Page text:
Movie Review: ‘Sausage Party’ Is A Food Flick For The Ages

Sausage Party Review

Not satisfied with having the market cornered on live action comedy, Seth Rogen brings his writing and voice talents to the first R-rated CG animated movie in 'Sausage Party,' a fantastically funny adventure comedy featuring a treasure trove of today’s top funny people.

Co-directed by animation vets Conrad Vernon ('Monsters Vs. Aliens') and Greg Tiernan ('Thomas and Friends') from a script by the writing team of Rogen, Evan Goldberg ('This is the End'), Kyle Hunter ('The Night Before') and Ariel Shaffir ('The Night Before'), this deliciously vulgar plunge into the world of talking food follows the tried-and-true structure of your typical animated movie but adds that signature blend of heart and raunchy humor that’s synonymous with Rogen’s brand of comedy. With the kind of well-crafted CG animation that helps legitimize the enterprise, a hilarious and surprisingly smart script that finds a smorgasboard of inspiration from the grocery story of all places, and a wealth of tasty voice performances from the likes of Jonah Hill, Michael Cera, Bill Hader, Edward Norton and Kristen Wiig among others, this is one party that audiences won’t want to miss.

At Shopwell’s, the hope of every food item is to one day be whisked away to The Great Beyond, a heavenly place where shoppers take the chosen ones. For hot dogs like Frank (Seth Rogen), Carl (Jonah Hill) and the deformed Barry (Michael Cera), what The Great Beyond promises above all else is to be united with the bun of their dreams. In Frank’s case, that bun is Brenda (Kristen Wiig), a sweet and shapely roll with the curves of any weenie’s wishes. 

Sausage Party Film

When a shopper selects Frank’s sausages and Brenda’s buns, their dreams of consummation seem inevitable – that is, until a traumatized jar of returned honey mustard (Danny McBride) scares the calories out of the other groceries with tales of the hellish realities of The Great Beyond. Scarred from his experiences in the outside world, when the honey mustard is chosen by the same shopper as Frank and Brenda, he opts for foodicide over returning to that hellhole. In a futile attempt to save the distraught condiment, Frank and Brenda squirm out of their packages and get separated from their pals in the process.

Shaken by the honey mustard’s disturbing report from the frontline, Frank and Brenda set out on a mission to the booze aisle to find the all-knowing Firewater (Bill Hader) and uncover the truth about The Great Beyond. Along for the journey are Lavash (David Krumholtz) and Sammy Bagel, Jr. (Edward Norton), two bread products who endlessly squabble over their cultural differences, and Teresa the Taco (Salma Hayek), who opens the groceries’ eyes to the harsh realities of the Mexican food aisle. As if their dashed dreams of The Great Beyond weren’t bad enough, the grocery gang also has to contend with a vengeful Douche (Nick Kroll) mad at Frank for accidentally depriving him of being chosen. Meanwhile, as the groceries continue their search for the truth before Douche retaliates, Barry and the other chosen ones witness the gruesome Great Beyond firsthand.

As Pixar has proven with films about inanimate objects like 'Cars' and 'Toy Story,' great storytelling and superior animation can elevate any seemingly banal subject into a work of art, so it was only a matter of time before someone got around to tackling the wonderful world of food. And while I had my reservations based on what seemed like the sheer idiocy of the idea, not to mention the title, I’m glad to say that Seth Rogen knocks it out of the park with 'Sausage Party.' With a script that wonderfully sends up the Pixar movie structure, hysterical dialogue that turns profanity into high art, including a lifetime supply of food puns, and a storyline that humorously comments on timely political issues like illegal immigration and LGBT rights, 'Sausage Party' is undoubtedly the first movie ever to feature both a discussion about the Israeli-Palestinian conflict as well as a literal food orgy. If that’s not a selling point, I don’t know what is. Rogen and co-directors Conrad Vernon and Greg Tiernan also chose wisely by tapping Oscar-winning composer Alan Menken ('The Little Mermaid,' 'Aladdin') and Christopher Lennertz ('Hop') to craft a classical animated score that earns a few laughs of its own.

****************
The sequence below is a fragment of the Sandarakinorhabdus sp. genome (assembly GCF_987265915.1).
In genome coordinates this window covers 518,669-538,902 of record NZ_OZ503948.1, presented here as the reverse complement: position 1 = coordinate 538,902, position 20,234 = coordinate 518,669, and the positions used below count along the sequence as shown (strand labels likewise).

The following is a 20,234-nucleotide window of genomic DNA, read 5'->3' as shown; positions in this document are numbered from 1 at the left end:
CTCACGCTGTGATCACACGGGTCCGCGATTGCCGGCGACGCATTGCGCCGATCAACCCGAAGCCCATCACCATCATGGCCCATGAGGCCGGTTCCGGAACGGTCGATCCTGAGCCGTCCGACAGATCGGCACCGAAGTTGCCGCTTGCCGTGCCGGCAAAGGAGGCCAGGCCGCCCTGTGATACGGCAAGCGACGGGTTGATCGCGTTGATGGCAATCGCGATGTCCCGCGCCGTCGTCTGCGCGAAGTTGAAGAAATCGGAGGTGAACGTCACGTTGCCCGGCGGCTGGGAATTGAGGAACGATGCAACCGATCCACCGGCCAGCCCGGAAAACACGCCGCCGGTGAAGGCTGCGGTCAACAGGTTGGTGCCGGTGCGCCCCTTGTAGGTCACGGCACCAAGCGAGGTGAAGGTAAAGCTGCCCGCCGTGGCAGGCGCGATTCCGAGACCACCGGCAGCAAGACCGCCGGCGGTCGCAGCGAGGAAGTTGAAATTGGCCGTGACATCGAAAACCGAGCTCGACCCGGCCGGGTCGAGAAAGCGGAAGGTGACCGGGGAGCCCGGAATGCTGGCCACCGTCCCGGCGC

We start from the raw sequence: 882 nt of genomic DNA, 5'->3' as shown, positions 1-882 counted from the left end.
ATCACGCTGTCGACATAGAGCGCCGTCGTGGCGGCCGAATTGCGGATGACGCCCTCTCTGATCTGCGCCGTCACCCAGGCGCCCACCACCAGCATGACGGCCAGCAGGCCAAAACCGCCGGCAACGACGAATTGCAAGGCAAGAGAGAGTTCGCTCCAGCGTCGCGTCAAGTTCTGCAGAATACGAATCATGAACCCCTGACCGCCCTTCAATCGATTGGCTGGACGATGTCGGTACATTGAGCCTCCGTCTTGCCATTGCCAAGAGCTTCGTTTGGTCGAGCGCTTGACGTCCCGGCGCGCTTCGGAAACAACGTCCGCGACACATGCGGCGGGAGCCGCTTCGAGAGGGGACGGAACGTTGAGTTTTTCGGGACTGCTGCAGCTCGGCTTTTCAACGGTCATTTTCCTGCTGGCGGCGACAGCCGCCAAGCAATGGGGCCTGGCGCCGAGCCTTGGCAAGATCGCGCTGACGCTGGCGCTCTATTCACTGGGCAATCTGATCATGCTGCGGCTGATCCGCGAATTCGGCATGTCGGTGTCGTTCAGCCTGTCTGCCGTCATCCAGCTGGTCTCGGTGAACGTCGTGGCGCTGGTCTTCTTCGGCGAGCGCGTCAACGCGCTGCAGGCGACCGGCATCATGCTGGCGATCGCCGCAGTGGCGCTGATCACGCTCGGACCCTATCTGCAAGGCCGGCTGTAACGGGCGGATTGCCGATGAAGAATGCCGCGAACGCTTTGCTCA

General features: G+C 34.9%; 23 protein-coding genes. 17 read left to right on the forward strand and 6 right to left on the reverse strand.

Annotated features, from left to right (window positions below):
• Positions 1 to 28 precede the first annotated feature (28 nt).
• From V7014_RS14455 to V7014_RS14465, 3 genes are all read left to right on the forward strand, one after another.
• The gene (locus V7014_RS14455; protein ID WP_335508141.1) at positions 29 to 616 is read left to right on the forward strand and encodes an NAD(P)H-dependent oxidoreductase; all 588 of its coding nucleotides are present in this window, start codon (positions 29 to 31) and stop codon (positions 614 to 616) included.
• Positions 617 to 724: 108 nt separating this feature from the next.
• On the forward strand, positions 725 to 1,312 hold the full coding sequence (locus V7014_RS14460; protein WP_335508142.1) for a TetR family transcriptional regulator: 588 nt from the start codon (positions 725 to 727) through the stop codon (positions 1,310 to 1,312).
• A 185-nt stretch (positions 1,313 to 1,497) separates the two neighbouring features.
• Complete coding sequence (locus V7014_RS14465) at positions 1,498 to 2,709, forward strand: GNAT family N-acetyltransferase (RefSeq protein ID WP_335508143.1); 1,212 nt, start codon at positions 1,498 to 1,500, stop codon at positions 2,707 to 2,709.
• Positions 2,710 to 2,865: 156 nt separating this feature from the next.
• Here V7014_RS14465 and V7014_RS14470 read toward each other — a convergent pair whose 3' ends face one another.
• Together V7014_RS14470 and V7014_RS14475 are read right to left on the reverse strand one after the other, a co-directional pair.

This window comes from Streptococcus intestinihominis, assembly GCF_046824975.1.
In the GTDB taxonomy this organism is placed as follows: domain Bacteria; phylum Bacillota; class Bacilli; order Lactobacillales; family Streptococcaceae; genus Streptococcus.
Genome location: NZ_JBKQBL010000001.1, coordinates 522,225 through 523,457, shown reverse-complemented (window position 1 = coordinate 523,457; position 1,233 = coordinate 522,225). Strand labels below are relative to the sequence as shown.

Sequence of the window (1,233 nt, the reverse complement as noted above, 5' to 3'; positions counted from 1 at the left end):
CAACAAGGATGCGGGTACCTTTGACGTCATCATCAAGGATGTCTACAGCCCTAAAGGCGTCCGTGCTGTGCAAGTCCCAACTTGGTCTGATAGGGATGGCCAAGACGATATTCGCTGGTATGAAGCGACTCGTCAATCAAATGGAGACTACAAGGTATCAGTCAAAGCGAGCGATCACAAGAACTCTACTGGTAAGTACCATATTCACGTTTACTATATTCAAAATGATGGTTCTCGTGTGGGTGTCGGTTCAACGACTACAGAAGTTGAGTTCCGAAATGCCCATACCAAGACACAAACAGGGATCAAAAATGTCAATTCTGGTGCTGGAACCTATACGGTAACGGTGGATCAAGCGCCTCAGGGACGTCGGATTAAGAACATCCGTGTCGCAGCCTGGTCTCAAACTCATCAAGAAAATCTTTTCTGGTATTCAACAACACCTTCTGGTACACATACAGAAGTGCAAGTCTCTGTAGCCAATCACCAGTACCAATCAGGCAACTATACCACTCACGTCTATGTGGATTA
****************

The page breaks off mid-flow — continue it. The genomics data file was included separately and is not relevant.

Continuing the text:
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Having filmed the voice recording sessions, the actors are outfitted with animated eyes similar to their own, which not only helps audiences differentiate, say, one wiener from another, but also adds expressiveness to their performances. Seth Rogen and Kristen Wiig are both superb as the tip-touching romantic leads, and Edward Norton and David Krumholtz are full of bickering brilliance as Sammy Bagel, Jr. and Lavash, but Salma Hayek and Bill Hader probably take top honors as Teresa the lady-loving Taco and Firewater the wisdom-dropping, pipe-smoking booze bottle.  That being said, every voice actor delivers their 'A' game, with Danny McBride as the battle-scarred honey mustard, Michael Cera as the cutely deformed Barry, and Nick Kroll as the sleazy Douche all deserving a special mention. James Franco also draws some big laughs as Druggie, a bath salt injecting nutjob, as does Paul Rudd in the role of a curmudgeonly grocer. Like most food porn, 'Sausage Party' is a guilty pleasure indeed.



Rated R for strong crude sexual content, pervasive language, and drug use. 


Running Time: 89 minutes

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